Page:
MANNA, a nonprofit founded in 1990 to provide meals to those with HIV/AIDS, has been serving people with other illnesses for nearly a decade.
But to do so, it had to depend on philanthropy - until this year, when MANNA struck a deal with Health Partners Plans Inc. to provide meals to diabetics who are members of Health Partners' Medicaid program.
For MANNA, it's a big deal, the first time it has tapped insurance dollars.
"Nobody had ever figured out how to pay for this service," said Susan Daugherty, a registered dietitian and chief executive of MANNA (Metropolitan Area Neighborhood Nutrition Alliance).
Now, MANNA submits claims to Health Partners electronically, as other health-care providers do.
"We see MANNA as the pharmacy for your prescription diet," said Daugherty, who has worked at MANNA since 1999.
The alliance between Health Partners and MANNA shows insurers' increasing desire to experiment with more holistic approaches to care, especially for those with multiple chronic illnesses, in a bid to reduce costs and improve members' health.
Carol Thomas, 54, who has diabetes and other conditions, participated in the six-week meals program in March and April. She said it made a huge difference in her life.
"I was dieting already, but I wasn't consistent with it," Thomas said.
"The MANNA food taught me how to eat portions and stay consistent with it," she said, helping her go from 345 pounds to 250.
What she had to give up was junk food, she said. "It was hard at first, but when you look at living and dying, it doesn't matter because you want to live."
Thomas and other Health Partners members who receive three meals a day from MANNA - 200 recipients at any one time - don't have to pay for them, said William George, CEO of Health Partners, who was inspired to start the program by an open house at MANNA in February 2014.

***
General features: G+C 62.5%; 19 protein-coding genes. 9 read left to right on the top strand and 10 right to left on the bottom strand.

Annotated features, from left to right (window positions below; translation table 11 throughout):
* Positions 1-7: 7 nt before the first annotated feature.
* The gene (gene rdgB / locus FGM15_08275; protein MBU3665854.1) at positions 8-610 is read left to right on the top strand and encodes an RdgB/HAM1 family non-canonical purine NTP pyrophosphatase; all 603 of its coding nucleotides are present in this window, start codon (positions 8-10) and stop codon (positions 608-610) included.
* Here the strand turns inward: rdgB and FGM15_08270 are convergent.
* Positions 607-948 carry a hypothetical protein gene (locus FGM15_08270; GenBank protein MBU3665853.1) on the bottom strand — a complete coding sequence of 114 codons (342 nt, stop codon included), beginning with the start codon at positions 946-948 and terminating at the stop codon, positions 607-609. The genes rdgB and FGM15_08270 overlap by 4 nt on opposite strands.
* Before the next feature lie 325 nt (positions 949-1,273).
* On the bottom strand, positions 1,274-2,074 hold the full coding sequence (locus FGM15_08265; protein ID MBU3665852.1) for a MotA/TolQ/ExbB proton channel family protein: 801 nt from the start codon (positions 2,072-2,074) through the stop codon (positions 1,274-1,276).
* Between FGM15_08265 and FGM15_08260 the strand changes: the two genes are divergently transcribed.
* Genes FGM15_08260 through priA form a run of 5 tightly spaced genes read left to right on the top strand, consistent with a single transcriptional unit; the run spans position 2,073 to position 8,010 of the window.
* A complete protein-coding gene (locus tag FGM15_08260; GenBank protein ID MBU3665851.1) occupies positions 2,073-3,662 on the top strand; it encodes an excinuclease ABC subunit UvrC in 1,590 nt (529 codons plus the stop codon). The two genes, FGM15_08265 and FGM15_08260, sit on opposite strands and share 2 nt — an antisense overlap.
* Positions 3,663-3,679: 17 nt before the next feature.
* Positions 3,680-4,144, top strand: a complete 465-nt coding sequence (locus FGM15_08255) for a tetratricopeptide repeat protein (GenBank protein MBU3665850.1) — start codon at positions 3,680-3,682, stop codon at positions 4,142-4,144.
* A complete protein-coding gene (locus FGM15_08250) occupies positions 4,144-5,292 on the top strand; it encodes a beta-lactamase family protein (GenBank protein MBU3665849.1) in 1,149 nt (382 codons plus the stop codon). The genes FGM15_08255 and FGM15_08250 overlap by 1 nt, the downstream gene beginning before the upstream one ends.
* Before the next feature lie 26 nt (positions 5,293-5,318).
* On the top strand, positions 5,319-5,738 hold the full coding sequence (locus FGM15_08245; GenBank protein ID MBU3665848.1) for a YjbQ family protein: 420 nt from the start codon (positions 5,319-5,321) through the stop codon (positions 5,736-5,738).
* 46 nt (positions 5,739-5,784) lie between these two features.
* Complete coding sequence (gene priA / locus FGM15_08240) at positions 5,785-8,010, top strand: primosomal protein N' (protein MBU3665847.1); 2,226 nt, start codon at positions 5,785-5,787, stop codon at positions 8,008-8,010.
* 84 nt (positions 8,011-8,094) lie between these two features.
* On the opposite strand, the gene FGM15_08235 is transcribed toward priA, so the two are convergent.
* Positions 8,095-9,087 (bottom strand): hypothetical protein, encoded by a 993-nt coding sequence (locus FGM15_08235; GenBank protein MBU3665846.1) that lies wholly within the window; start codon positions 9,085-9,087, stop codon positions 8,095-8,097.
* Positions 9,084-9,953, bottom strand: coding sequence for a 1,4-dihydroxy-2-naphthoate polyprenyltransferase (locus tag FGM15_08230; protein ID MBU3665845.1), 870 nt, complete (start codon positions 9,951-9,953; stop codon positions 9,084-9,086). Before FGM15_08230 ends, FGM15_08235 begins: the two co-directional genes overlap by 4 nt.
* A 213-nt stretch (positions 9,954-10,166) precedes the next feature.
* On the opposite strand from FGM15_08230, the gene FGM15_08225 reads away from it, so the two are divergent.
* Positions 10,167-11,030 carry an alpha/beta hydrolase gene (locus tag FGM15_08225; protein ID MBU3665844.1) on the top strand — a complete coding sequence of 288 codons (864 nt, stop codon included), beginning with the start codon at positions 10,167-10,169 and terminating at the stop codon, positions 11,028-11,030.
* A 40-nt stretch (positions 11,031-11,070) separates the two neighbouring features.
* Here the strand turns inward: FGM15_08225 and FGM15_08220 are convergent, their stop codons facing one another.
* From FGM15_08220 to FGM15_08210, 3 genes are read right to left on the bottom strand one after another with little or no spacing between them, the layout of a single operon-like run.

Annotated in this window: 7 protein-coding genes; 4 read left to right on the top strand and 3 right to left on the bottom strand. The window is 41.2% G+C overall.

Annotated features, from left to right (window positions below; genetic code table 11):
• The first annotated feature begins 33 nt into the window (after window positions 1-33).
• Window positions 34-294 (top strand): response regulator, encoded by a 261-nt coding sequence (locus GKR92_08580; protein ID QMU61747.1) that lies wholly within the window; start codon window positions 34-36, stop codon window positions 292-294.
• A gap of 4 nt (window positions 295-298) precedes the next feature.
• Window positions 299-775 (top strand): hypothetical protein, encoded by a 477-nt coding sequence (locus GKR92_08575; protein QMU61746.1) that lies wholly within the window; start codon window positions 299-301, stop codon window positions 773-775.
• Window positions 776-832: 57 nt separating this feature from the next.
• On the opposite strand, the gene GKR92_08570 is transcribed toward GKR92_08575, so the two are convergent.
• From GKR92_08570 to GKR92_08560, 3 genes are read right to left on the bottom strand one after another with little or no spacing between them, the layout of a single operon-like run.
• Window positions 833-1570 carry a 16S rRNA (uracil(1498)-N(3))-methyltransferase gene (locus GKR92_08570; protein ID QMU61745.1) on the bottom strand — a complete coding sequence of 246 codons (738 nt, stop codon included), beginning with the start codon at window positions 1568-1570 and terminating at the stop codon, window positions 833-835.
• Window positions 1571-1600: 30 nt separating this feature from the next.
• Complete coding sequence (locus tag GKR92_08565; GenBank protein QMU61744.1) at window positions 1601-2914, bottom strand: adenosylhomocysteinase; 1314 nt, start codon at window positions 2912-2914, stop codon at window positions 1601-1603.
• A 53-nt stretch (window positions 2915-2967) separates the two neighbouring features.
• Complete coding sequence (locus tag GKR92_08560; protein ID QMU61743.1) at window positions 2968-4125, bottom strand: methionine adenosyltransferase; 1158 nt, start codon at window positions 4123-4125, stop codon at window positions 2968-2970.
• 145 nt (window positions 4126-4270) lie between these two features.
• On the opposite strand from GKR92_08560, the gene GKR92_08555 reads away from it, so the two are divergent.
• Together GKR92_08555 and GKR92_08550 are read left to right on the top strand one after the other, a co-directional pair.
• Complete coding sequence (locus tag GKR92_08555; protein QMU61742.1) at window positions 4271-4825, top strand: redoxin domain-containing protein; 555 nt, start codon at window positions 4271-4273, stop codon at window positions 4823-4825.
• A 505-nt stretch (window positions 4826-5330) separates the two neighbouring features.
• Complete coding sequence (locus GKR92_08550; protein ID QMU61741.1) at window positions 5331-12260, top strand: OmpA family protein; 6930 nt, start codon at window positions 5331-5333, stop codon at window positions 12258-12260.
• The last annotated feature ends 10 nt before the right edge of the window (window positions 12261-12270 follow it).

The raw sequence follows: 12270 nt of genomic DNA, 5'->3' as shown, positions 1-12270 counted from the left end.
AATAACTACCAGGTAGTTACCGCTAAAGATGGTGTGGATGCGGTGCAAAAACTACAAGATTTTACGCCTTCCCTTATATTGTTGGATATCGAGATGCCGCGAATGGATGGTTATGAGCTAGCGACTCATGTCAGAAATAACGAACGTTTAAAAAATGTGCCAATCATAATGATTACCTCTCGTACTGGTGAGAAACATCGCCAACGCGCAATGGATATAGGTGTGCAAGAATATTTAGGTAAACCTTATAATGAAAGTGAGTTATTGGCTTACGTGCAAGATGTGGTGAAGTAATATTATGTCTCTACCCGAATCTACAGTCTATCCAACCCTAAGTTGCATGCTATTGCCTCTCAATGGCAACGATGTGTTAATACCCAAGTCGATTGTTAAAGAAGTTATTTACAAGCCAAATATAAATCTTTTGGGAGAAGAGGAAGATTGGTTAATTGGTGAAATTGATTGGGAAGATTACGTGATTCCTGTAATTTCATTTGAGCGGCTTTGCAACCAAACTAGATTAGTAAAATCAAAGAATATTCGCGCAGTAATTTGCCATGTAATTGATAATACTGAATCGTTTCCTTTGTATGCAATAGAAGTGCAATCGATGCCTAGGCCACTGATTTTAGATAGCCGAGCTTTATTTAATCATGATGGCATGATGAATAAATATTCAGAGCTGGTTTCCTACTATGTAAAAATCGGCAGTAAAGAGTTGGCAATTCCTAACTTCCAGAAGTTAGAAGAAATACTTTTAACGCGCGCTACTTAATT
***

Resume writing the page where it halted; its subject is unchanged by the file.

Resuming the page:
"In return for getting into one of these programs," George said, "you have to consent to a much more rigorous disease-management surveillance. We also give you nutritional counseling, thanks to the good people at MANNA."
The financial reward for the insurer - which pays for the meals with what George called a small portion of its monthly per-member Medicaid payments from the state - has been "reductions in hospitalizations, reductions in [emergency-room] utilizations," he said.
In the long term, George said, "we think the savings are going to be enormous."
Neither MANNA nor Health Partners would disclose how much Health Partners is paying. Health Partners had $1 billion in Medicaid premium revenue in fiscal 2015, according to the audited statement of one of its owners, Temple University Health System.
The MANNA-Health Partners program won praise from one of Health Partners' key regulators, Ted Dallas, secretary of the Pennsylvania Department of Human Services.
"So much of your health is determined by factors other than what happens at a doctor's office," Dallas said. "Factors like your diet, physical activity, and your environment play a critical role that can be even more important than traditional health care."
That's where the MANNA program fits in. It "not only improves the health of the hardest-to-serve consumers," Dallas said, "it does so at lower cost."